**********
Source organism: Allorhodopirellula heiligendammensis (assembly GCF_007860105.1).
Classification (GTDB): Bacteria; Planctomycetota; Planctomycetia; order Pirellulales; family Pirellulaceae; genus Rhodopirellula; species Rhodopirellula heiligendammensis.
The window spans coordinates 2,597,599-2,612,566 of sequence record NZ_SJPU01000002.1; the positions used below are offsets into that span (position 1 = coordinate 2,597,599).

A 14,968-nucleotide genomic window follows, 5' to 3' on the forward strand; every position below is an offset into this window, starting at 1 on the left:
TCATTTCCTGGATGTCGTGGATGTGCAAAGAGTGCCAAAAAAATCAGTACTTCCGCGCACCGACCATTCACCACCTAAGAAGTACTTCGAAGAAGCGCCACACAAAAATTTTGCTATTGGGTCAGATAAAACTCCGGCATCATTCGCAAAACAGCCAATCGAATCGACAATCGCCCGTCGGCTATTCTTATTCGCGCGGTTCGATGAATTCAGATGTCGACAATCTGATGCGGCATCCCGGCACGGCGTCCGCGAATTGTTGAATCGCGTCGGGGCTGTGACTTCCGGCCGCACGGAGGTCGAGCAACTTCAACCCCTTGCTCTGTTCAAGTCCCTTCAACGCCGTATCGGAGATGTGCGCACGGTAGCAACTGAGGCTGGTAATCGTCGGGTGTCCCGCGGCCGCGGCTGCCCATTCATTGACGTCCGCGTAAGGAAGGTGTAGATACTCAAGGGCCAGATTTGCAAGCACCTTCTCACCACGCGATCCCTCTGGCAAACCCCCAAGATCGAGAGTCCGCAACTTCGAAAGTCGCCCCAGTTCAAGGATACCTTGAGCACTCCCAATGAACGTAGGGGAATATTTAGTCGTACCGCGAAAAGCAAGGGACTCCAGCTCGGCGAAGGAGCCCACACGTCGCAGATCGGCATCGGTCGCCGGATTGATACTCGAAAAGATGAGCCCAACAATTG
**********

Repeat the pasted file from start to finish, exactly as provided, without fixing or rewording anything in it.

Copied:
Source organism: Allorhodopirellula heiligendammensis (assembly GCF_007860105.1).
Classification (GTDB): Bacteria; Planctomycetota; Planctomycetia; order Pirellulales; family Pirellulaceae; genus Rhodopirellula; species Rhodopirellula heiligendammensis.
The window spans coordinates 2,597,599-2,612,566 of sequence record NZ_SJPU01000002.1; the positions used below are offsets into that span (position 1 = coordinate 2,597,599).

A 14,968-nucleotide genomic window follows, 5' to 3' on the forward strand; every position below is an offset into this window, starting at 1 on the left:
TCATTTCCTGGATGTCGTGGATGTGCAAAGAGTGCCAAAAAAATCAGTACTTCCGCGCACCGACCATTCACCACCTAAGAAGTACTTCGAAGAAGCGCCACACAAAAATTTTGCTATTGGGTCAGATAAAACTCCGGCATCATTCGCAAAACAGCCAATCGAATCGACAATCGCCCGTCGGCTATTCTTATTCGCGCGGTTCGATGAATTCAGATGTCGACAATCTGATGCGGCATCCCGGCACGGCGTCCGCGAATTGTTGAATCGCGTCGGGGCTGTGACTTCCGGCCGCACGGAGGTCGAGCAACTTCAACCCCTTGCTCTGTTCAAGTCCCTTCAACGCCGTATCGGAGATGTGCGCACGGTAGCAACTGAGGCTGGTAATCGTCGGGTGTCCCGCGGCCGCGGCTGCCCATTCATTGACGTCCGCGTAAGGAAGGTGTAGATACTCAAGGGCCAGATTTGCAAGCACCTTCTCACCACGCGATCCCTCTGGCAAACCCCCAAGATCGAGAGTCCGCAACTTCGAAAGTCGCCCCAGTTCAAGGATACCTTGAGCACTCCCAATGAACGTAGGGGAATATTTAGTCGTACCGCGAAAAGCAAGGGACTCCAGCTCGGCGAAGGAGCCCACACGTCGCAGATCGGCATCGGTCGCCGGATTGATACTCGAAAAGATGAGCCCAACAATTG